[Met Performance] CID:11500
New production
Faust {50} Metropolitan Opera House: 11/27/1893.

(Opening Night {10}
Abbey, Schoeffel & Grau, General Managers

Debut: Olimpia Guercia, Luigi Mancinelli, Armand Castelmary)

Metropolitan Opera House
November 27, 1893
Opening Night {10}

Lessees and Managers: Abbey, Schoeffel & Grau*

New Production

FAUST {50}

Faust...................Jean de Reszke
Marguerite..............Emma Eames
Méphistophélès..........Edouard de Reszke
Valentin................Jean Lassalle
Siebel..................Olimpia Guercia [Debut]
Marthe..................Mathilde Bauermeister
Wagner..................Antonio De Vaschetti

Conductor...............Luigi Mancinelli [Debut]

Director................Armand Castelmary [Debut]

*Henry E. Abbey, John B. Schoeffel and Maurice Grau

Faust received twenty-one performances this season.

Because of the fire and the backstage damage, all productions this season are presumed to be new.

Account from the New York Times:

New Metropolitan Opera House - A Beautiful Temple Arisen from the Ruin of the Old Building

There is scarcely a reminder of the old Metropolitan Opera House in the magnificent new building which will be opened to the public tomorrow night by Abbey, Schoeffel & Grau, with "Faust," for the beginning of the grand-opera season. The new house is a marvel of brightness in color and grace in all its outlines. The severe decorations of the auditorium, which was destroyed by the big fire, have given place to brighter ornamentation, and, while the seating capacity of the house has been materially increased, the comfort of its patrons has been steadily kept in view in the arrangement of the changes.

The fronts of the boxes and of the tiers of seats are decorated in ivory white and gold, with numberless electric lights, which bring the beautiful designs into prominence. There are the same two tiers of boxes as of old, the lower, or parterre, tier for the exclusive use of the stockholders, except the large "omnibus" box, on the Thirty-night Street Side, which is for the use of the Vaudeville Club. On the orchestra floor 350 additional seats have been placed, making the number nearly 900, and there is room behind them for 1,500 people to stand. This addition has been made without reducing the size of the old seats or in any way interfering with the comfort of patrons. The seats are upholstered in a dull red, with embroidered figures, and the carpets are generally of the same hue. Both the main floor and the stage have been lowered 3 ½ feet. Four large elevators, run by electric power, are on the Fortieth Street side of the building. Each has a capacity of about thirty persons.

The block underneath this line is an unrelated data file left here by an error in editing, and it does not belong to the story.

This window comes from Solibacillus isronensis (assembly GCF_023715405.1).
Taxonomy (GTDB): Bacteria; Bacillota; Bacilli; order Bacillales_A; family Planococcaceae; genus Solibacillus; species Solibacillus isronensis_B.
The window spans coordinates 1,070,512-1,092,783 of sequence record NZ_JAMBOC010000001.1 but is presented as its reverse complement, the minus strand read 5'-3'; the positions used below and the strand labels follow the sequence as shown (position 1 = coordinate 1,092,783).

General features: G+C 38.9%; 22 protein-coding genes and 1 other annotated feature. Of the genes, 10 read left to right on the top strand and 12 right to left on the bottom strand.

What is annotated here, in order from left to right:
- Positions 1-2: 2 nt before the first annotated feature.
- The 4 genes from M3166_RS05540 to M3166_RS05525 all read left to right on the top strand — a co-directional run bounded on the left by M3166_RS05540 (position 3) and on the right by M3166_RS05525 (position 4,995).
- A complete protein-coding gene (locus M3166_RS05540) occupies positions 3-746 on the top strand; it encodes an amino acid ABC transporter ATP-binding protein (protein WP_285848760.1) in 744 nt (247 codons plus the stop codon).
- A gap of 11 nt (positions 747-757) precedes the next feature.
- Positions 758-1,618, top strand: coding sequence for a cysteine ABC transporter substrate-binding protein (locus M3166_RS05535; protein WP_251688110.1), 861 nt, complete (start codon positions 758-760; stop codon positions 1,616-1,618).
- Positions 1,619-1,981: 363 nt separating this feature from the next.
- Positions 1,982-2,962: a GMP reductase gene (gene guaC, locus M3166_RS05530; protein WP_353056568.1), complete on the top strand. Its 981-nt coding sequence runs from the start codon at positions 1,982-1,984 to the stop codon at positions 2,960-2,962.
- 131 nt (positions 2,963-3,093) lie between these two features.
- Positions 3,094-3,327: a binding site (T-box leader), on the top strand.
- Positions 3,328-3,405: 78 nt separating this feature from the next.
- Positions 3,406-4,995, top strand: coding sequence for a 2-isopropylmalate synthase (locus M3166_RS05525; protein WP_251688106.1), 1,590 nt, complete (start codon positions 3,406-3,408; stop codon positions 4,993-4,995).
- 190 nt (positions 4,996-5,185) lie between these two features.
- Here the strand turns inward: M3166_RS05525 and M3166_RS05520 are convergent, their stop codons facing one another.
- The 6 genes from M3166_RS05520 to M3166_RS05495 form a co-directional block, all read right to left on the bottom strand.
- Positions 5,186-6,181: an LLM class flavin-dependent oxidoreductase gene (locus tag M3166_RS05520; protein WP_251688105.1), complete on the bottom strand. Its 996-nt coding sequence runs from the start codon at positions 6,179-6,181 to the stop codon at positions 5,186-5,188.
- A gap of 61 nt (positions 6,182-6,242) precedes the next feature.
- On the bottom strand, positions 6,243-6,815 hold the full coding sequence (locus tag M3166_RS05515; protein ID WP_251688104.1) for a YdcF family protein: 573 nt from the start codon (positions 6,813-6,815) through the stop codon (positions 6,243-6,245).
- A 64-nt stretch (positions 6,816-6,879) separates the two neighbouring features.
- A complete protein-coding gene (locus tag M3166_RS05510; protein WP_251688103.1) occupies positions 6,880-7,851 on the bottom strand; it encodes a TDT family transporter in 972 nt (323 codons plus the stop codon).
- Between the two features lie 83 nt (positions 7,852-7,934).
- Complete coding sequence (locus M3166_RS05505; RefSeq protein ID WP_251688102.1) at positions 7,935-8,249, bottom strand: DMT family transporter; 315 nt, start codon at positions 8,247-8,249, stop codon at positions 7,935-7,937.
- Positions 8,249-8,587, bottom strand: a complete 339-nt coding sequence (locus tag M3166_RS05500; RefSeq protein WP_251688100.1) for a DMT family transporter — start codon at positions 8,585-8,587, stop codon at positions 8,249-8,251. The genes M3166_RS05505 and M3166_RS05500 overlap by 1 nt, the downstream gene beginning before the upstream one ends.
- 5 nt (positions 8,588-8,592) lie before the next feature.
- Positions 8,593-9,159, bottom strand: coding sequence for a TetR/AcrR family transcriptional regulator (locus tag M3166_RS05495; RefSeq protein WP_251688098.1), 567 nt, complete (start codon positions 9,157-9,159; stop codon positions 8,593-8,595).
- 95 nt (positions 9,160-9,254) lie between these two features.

There are 10,000 electric lights in the house, 5,000 of them being for use on the stage. The auditorium is lighted by five beautiful chandeliers, one large one depending from the centre of the ceiling, and four of smaller size hung from each corner, and by the numerous lights which decorate the front of the different tiers.

The opening of the stage is 54 feet wide and 50 feet high. From wall to wall it is 101 feet wide, and from the rear wall to the curtain line 73 feet, and to the front of the stage 86 feet deep. This is 30 feet deeper and 15 feet wider than the big stage of the Auditorium in Chicago. Over the proscenium arch is a fine painting, typical of "Melody," and the ceiling is decorated with allegorical paintings of an unusual order of merit.

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